Introduction: Genetic testing remains low among racial/ethnic minority populations in the United States. We aimed to determine the prevalence and correlates of awareness of direct-to-consumer (DTC) genetic tests and the prevalence of genetic test use in a population-based sample of adults in Puerto Rico. Methods: We analyzed data from adults aged 18 years or older who completed information on genetic test awareness (n = 611; 96% of study population) from the Health Information National Trends Survey conducted in Puerto Rico in 2009. Odds ratios with 95% confidence intervals were estimated by using logistic regression models to identify factors associated with awareness of DTC genetic tests. Results: The majority of respondents (56%) were aware of direct-to-consumer genetic tests, and approximately 4% had ever undergone any genetic test. Respondents who had never been married were less likely to be aware of DTC tests, as were current smokers. Respondents who ever sought cancer information were more likely to be aware of these tests. Conclusion: We provide the first published data on the awareness of DTC genetic tests and on use of genetic testing in Puerto Rico. Forty-four percent of our sample of Puerto Rican adults were unaware of direct-to-consumer genetic tests. Given the lack of clear benefits of DTC genetic tests to the general population, educational interventions should be developed to increase awareness and specific knowledge regarding the appropriate use of DTC genetic tests among people who are already aware of their exisceten.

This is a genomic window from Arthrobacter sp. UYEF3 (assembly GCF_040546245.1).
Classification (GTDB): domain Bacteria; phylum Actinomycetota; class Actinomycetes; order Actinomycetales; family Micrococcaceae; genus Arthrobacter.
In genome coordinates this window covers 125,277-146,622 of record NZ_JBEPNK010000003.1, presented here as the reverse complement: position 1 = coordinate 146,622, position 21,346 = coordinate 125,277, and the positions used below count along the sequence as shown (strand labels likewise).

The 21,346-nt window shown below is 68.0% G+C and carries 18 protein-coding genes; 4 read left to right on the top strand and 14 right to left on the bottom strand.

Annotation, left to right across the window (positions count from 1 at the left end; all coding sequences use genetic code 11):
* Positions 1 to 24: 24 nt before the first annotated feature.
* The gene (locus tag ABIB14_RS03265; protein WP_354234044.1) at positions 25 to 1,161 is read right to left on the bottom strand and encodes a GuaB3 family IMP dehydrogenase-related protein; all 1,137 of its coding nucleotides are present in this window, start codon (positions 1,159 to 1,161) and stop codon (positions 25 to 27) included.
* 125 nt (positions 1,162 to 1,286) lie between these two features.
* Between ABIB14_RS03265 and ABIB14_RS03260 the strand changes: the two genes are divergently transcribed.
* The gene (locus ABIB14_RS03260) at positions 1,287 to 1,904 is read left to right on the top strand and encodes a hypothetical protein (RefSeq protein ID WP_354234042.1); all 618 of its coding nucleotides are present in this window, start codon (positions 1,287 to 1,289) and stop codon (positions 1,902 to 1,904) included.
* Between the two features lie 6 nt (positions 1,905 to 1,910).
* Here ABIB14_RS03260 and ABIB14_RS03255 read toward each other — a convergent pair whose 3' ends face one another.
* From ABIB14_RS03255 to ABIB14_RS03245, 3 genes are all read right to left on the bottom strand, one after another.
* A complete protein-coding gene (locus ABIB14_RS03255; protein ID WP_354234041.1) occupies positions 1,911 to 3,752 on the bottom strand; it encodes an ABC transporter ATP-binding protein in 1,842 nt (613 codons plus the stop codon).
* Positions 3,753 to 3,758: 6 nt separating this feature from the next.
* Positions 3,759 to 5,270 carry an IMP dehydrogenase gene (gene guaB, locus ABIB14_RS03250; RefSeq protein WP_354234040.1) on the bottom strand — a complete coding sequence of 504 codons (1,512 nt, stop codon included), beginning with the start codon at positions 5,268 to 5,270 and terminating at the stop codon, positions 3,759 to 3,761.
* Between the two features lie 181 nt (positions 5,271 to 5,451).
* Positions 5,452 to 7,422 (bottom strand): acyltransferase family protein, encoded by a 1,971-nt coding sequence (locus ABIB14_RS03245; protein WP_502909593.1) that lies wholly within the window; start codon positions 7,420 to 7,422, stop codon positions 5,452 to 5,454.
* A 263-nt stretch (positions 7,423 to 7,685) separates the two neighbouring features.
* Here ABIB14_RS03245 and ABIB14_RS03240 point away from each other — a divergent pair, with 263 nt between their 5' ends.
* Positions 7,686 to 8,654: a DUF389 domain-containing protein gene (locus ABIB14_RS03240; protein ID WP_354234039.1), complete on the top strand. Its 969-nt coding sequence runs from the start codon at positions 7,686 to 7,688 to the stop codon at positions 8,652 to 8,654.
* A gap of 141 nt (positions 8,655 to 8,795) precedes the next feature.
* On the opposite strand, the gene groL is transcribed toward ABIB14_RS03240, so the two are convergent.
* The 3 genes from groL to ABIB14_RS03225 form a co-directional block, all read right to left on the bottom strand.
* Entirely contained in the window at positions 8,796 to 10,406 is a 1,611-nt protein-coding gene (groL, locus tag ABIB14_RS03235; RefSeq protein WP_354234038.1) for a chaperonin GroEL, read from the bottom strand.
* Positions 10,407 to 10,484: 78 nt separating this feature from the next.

|Original language||English (US)|
|Journal||Preventing Chronic Disease|
|State||Published - Sep 1 2011|
ASJC Scopus subject areas
- Health Policy
- Public Health, Environmental and Occupational Health